a. He would bring light into the darkness (1-2).

    Have you ever been in a dark place without a flashlight? Nowadays, most of us have a flashlight built into our mobile phones. But what if your battery was dead and you had to feel around to find your way. This is how the people were in Isaiah’s day. They were needing someone to shine the light of God’s truth on them. The child to be born would bring light to their troubled situation.

    b. He would have divine character (6).

    Isaiah said that the child’s name would be… . This is another way of saying that these names would describe His character.

    Wonderful – He would stand out from everyone else in the crowd.
    Counselor – “The people will gladly listen to Him” (Martin 1053).
    Mighty God – He would be the all-powerful God.
    Everlasting Father – “The title ‘Everlasting Father’ is an idiom used to describe the Messiah’s relationship to time, not His relationship to [God the Father]… He is … everlasting” (Martin 1053).
    Prince of Peace – He is the one who would bring in the peace they needed.

    These characteristics all point to someone who is greater than any human being every could be: exceptional, listened to, Almighty God, everlasting, and a bringer of peace. But this does not conclude his description.

    c. He would rule with justice (7).

    According to verse 7, this future Son would sit on David’s throne, meaning that he would be king over God’s people. His kingdom would be (1) without end, (2) known for justice, and (3) empowered by the Lord. This describes a kingdom that would never end. It would not be corrupt like many are today. And it would happen because of the Lord’s doing. That sounds like a government that we would want today.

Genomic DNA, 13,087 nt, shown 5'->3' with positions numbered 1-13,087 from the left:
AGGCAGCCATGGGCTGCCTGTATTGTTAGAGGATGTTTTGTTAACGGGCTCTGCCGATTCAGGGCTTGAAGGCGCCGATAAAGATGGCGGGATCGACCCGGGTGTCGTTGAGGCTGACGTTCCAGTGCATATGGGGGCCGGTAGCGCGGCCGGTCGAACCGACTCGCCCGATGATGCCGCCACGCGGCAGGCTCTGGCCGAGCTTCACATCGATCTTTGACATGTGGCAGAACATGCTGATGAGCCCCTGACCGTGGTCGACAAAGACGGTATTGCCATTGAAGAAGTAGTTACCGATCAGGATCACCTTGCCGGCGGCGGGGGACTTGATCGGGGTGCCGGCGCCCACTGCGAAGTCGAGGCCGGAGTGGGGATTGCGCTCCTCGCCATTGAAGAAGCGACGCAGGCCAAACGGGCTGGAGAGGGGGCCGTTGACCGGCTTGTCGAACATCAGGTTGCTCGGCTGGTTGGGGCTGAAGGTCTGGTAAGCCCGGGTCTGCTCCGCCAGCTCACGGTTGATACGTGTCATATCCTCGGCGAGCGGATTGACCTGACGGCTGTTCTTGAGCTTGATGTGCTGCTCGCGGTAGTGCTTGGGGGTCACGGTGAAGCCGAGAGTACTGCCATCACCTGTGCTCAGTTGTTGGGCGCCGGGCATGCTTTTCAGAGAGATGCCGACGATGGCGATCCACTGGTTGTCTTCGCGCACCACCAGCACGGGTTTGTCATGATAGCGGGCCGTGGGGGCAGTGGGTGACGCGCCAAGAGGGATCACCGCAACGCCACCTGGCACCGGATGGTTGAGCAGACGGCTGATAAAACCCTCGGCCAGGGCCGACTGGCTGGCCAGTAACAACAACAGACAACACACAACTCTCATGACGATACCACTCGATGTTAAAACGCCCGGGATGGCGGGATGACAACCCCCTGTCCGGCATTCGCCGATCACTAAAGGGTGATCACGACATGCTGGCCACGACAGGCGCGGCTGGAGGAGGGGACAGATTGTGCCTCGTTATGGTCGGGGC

The prophecy recorded by Isaiah was written about 2,700 years ago. That kingdom has not been instituted yet. So, we are left with an important question.

  3. Has the Child been born yet?

    By now, I would imagine that you know who this Child is. It is the Lord Jesus Christ. He is God who became man and lived among us. We know Him as Immanuel, God with us. But how does the prophecy apply to Jesus?

    a. He shone a light on their spiritual darkness (Matt. 4:12-16).

    Compare Matthew 4:12-16 to Isaiah 9:1. Isaiah spoke of Zebulun and Naphtali (northern tribes of Israel) as seeing a great light in their spiritual darkness. Matthew sees a fulfillment of Isaiah’s prophecy in Jesus’ ministry to the people in those areas.

    “The people in … Galilee were in the darkness of paganism and religious tradition. … When the Lord Jesus began His ministry in that area, the people did see a great light. They saw the Lord Jesus Christ, the Light of the world. … (John 8:12)” (McGee 220).

    John 8:12 – “Then Jesus spoke to them again, saying, ‘I am the light of the world. He who follows Me shall not walk in darkness, but have the light of life.'”

    As the Light of the world, Jesus offered to show the path away from sin and trust in things that could not help. He shines on our lives and reveals our sinfulness but also show us that the remedy for our sin in found completely in Him.

    b. He is the coming King (Rev. 20:4)

    In another Christmas message, we looked at the genealogies of Jesus and found that He is from the line of David and thus able to be heir to the throne. But did Jesus reign on the earth when he first came to Bethlehem and Galilee? The answer is no. The people wanted Him to, but it was not in God’s plan for that time. He will reign on the earth during the millennial kingdom at a future, undisclosed date. So, we need to understand that “these verses … look forward to the second coming of Christ” (McGee 221).

    After Jesus died and came back to life, His disciples asked Him, “Lord, will You at this time restore the kingdom to Israel?” Jesus told them it was not for them to know right then. So, when will Jesus reign as King on the earth?